Last time, we took a look at some basic Data Structures with Queues, Stacks, and Linked Lists. Right now, we're going to dive into a more complex data structures: Trees and Hash Tables.


A Tree is a data structure that simulates a tree structure with a root value and children nodes, each with the possibility of containing other children nodes, just like a family tree.

Tree Data Structure

There are some terms you should probably know about Trees:

Root: The top node in a tree  
Parent: A node which has child nodes  
Sibling: Multiple nodes that share the same Parent node  
Descendant (of a certain node): A node that can be found within a Parent by traversing down its children  
Ancestor (of a certain node): Same as above, only backwards (traversing upwards to find a node, starting from the child)  
Leaf: A node without any children.  

A Tree object contains the following methods and properties:

  • A value property, which stores the value that this tree was created with.
  • A children property, which contains a list of all the children that this specific tree has.
  • An addChild method, which takes in a value and creates a new Tree object while placing it into the current tree's children property. Note that this new Tree has all of the methods and properties that its parent has, though it manages its own list of children (it starts with a new, empty list).
  • A contains method, which takes in a value and then searches the entire tree (along with its children, and its children's children, etc. but not its parents) for a tree with that specific value and returns either true or false depending on whether the tree contains this value or not.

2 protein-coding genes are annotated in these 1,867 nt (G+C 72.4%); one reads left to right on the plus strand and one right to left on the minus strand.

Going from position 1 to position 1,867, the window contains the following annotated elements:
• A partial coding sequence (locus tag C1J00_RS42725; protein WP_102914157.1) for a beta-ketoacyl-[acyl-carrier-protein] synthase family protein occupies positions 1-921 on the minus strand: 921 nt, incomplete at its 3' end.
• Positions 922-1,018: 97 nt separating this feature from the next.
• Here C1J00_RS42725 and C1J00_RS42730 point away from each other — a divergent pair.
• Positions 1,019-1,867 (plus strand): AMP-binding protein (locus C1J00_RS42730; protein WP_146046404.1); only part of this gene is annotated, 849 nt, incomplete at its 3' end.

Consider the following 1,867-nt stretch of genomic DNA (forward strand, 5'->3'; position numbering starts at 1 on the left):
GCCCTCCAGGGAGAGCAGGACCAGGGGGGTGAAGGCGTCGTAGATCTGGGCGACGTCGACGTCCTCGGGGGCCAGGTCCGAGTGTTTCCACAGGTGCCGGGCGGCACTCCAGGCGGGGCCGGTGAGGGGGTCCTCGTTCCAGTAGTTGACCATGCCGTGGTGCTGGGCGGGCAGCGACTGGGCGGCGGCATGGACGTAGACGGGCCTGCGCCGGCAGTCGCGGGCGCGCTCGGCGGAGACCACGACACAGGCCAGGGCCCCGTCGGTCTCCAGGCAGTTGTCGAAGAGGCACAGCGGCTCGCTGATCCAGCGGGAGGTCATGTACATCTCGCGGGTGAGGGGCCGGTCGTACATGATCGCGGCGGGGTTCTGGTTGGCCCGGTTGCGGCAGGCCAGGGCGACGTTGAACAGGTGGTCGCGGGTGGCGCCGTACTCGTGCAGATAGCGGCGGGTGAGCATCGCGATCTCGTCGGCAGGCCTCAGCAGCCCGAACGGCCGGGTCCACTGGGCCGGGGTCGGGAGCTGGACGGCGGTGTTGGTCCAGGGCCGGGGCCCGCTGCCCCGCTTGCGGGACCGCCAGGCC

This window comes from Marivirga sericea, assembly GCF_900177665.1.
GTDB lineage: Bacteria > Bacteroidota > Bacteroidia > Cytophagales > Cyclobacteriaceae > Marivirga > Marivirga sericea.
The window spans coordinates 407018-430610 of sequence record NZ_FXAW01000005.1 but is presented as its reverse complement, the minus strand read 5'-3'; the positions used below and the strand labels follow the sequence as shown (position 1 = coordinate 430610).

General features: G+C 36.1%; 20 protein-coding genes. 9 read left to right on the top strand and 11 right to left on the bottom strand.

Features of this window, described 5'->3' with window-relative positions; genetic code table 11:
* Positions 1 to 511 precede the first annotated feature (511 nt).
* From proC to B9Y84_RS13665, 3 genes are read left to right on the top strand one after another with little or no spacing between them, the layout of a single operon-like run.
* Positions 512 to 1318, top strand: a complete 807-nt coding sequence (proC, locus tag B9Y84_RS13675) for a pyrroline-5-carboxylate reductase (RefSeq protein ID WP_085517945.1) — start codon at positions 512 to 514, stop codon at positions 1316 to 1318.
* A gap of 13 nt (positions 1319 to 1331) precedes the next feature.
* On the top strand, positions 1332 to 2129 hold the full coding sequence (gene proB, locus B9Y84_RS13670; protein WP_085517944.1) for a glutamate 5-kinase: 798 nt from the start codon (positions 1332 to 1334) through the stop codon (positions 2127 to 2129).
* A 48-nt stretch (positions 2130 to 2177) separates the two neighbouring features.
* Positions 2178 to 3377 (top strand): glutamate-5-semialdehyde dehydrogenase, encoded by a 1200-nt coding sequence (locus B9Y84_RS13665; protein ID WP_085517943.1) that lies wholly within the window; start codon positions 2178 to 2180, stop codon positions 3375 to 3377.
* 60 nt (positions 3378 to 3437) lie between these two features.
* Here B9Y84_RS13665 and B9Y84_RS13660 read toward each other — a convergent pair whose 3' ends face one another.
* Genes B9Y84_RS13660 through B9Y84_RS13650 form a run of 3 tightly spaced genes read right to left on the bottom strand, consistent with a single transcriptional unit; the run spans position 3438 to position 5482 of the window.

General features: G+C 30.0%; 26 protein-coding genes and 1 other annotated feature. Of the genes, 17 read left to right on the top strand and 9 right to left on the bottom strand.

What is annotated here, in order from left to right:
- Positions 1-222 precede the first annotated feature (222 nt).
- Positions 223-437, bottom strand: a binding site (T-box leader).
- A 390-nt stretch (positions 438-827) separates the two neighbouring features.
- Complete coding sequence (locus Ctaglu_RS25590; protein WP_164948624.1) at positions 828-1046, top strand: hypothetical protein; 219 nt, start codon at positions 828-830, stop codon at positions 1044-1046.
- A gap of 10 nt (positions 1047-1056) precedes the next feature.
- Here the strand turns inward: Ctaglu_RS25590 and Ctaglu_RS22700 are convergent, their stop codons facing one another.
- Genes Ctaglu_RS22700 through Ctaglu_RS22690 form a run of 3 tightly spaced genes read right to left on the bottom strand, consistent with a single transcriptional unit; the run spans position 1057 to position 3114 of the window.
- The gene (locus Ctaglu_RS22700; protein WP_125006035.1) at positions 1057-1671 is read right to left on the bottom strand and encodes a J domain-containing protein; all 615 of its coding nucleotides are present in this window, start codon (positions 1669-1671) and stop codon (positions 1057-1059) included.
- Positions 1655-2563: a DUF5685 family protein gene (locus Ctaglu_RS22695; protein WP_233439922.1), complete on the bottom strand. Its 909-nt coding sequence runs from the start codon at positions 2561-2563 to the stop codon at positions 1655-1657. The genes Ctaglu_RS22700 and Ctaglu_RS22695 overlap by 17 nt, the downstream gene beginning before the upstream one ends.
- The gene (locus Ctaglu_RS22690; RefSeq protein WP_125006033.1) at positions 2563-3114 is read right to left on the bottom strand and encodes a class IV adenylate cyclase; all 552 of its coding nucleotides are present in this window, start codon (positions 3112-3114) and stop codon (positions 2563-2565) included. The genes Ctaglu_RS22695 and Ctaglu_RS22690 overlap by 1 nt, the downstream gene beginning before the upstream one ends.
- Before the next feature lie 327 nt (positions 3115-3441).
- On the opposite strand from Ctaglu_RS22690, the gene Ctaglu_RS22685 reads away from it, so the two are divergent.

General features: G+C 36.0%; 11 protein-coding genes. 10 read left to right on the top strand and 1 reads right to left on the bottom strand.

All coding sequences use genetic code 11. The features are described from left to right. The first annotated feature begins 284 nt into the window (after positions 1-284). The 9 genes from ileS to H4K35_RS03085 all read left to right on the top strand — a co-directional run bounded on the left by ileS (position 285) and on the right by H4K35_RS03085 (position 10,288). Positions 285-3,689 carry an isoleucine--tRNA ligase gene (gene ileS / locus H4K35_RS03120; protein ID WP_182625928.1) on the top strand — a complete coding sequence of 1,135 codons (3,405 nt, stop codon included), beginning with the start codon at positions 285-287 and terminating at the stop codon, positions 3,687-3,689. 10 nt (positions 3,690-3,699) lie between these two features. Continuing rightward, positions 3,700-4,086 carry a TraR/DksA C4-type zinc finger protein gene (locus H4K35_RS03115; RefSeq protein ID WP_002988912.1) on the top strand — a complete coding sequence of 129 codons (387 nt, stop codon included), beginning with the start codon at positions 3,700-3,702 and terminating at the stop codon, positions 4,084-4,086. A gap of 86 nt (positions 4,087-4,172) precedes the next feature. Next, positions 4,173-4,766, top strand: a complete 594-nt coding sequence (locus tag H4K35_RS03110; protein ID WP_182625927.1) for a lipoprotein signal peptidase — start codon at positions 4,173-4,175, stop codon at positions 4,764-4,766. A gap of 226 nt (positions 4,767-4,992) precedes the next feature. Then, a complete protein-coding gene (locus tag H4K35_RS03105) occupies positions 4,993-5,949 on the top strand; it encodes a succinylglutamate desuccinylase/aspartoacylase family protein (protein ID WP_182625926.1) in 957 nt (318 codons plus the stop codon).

That one was more advanced than the others before it, but that's okay! I hope you're still hanging in there.

Hash Tables

Hash Tables are possibly the most important data structure to be knowledgeable about. Rather than storing items in a data structure that traverses for objects in a linear fashion, Hash Tables utilize a special Hashing Function that allows items to be looked up and retrieved in a very quick manner. Because of this, they are one of the most efficient data structures in terms of time complexity (we'll talk about time complexity in another post).

First, let's assume that we would like to organize a collection of movies. We have a large stack of DVDs, Blu-Rays, and even some Laserdiscs (sweet!). Because of the variety of different types of movies we have and our extremely limited shelf space, we're going to put these movies into a bunch of bins we bought from Costco, and put them into the closet.

How do we decide which bin to put them in?

This is where a Hashing Function comes into play. It's going to take a value. In this case, let's say it's the name of the movie, and return a random number. Most hashing functions are very complex, but we're going to work off of the assumption that it's a magical box that takes in a value and returns a number without us needing to do any more work.

Now that we have a number, we'll go to our closet and find the bin with that specific number on it and place our movie into it.

The next time I need to find that movie, I'm going to simply pass in the movie name into my Hashing Function again and receive that exact same number from before back. I'll take that number, go back into my closet, into that bin, and retrieve my movie.

This is basically a Hash Table, in very high-level terms.

Hash Table. Sorry for ruining the Batman logo

The image above attempts to illustrate a Hash Table. When you add an item to your Hash Table, the following happens:

  • The Hashing Function takes a value (for example, 'The Dark Knight'), it returns a number
  • Then the item (your DVD of 'The Dark Knight') is placed into the appropriate bucket within the Hash Table, as determined by your Hashing Function

The next time it's Batman Marathon Night, retrieve the item from the Hash Table:

  • The Hashing Function takes in the same value as before ('The Dark Knight'), returning the same number as before
  • The item ('The Dark Knight', on DVD) is retreived from the appropriate bucket.
  • Make some popcorn (optional)

That's basically it! Again, this was a very high-level overview of Trees and Hash Tables, but I hope you were able to learn something from it.